Gather your ingredients and get ready to make a big batch of lavender rosemary bath salts! Let me warn you now, your house is going to explode with the relaxing scents while it dries overnight. 😊
For the liquid soap, I used Burt's Bees Baby Bee tear free bubble bath. For the body oil, I used Shea Moisture. It has raw Shea butter with Frankincense and Myrrh. Both of these are great for skin!
Mix together in a large metal bowl 3/4 cup liquid soap, 10 - 20 drops lavender oil (depends on how strong and pure your oil is), 1 drop red food coloring, 5 drops of blue food coloring, and rosemary.
You will have a blue-green mixture of soap, oil, and rosemary to set aside while you mixup the salt mixture. You will already start to smell the beautiful aroma of the lavender and rosemary! 😊
Mix 6 cups of Epsom salts with 6 Tablespoons of baking soda. Baking soda helps to clean the chlorine chemicals out of the water, and Epsom salts are wonderful for relaxing the muscles.
Now combine your salt mixture with your soap mixture and stir until you have your salts completely mixed in.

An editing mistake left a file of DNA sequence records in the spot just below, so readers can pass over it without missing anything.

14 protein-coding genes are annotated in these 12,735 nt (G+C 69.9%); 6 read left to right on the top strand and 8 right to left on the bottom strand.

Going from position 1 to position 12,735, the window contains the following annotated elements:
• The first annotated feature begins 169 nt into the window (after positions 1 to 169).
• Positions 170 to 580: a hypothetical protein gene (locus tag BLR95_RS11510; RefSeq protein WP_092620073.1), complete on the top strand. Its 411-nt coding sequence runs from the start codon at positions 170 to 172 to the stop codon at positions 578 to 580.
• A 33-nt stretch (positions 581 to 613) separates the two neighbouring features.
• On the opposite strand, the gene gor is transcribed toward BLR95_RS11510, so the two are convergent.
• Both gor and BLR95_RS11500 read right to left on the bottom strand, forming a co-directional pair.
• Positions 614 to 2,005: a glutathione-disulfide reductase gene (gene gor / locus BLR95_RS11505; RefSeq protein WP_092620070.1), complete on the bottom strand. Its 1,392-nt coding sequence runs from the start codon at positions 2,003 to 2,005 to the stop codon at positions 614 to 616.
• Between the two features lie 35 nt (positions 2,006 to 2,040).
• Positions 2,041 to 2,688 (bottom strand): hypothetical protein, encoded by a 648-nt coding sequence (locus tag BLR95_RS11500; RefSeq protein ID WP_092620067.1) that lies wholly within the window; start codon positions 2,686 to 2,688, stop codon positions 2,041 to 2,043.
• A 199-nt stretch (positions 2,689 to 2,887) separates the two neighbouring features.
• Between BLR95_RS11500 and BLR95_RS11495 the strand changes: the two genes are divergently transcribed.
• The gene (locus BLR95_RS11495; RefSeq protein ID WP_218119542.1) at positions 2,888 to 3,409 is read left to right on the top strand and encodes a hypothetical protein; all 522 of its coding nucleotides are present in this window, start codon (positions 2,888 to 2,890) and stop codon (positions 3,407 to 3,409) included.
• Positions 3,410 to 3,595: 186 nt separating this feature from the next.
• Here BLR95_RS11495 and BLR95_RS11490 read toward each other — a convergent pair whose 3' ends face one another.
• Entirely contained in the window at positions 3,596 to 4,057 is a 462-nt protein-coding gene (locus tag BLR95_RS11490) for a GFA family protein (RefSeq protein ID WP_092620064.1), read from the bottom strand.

Your new mix should look something like this! A light, beautiful color with a relaxing aroma. Now you are ready for drying! This process will take 12-18 hours, depending on humidity! 😳
Prepare your flat cooking sheets by covering them with wax paper (you don't want these oils getting into your cooking pans, and it's easier to clean up). Spread the mix out on the pans, thin.
I like to make a batch in the afternoon and let it dry overnight. If you don't have enough flat cooking sheets you can substitute with trays (like I did). Anything flat will do.
Once the salt mixture has dried, take the back of a spoon and crush the salts until smooth. Make sure to crush any large clumps that may have formed during the drying process.
You can store the final product in mason jars, zip lock bags, or Tupperware. Basically, anything that will stay moisture proof in the bathroom. When ready to use, measure 1/4 - 1/2 cup to your bath.
Lavender rosemary bath salts also makes a great gift. I like shopping for old decanters, clean them up with pure Alcohol to remove any stains or white residue on the glass, and fill with salts.
In addition to the decanters I found at antique stores, I also used mason jars and small spoons. Mason jars can be found in the canning section at dept. stores. The wood spoons are at kitchen stores.
TIP: If you don't have a funnel to pour the salts in the decanters, cut the top off a soda bottle, turn upside down, and put it in the decanter to use as your funnel.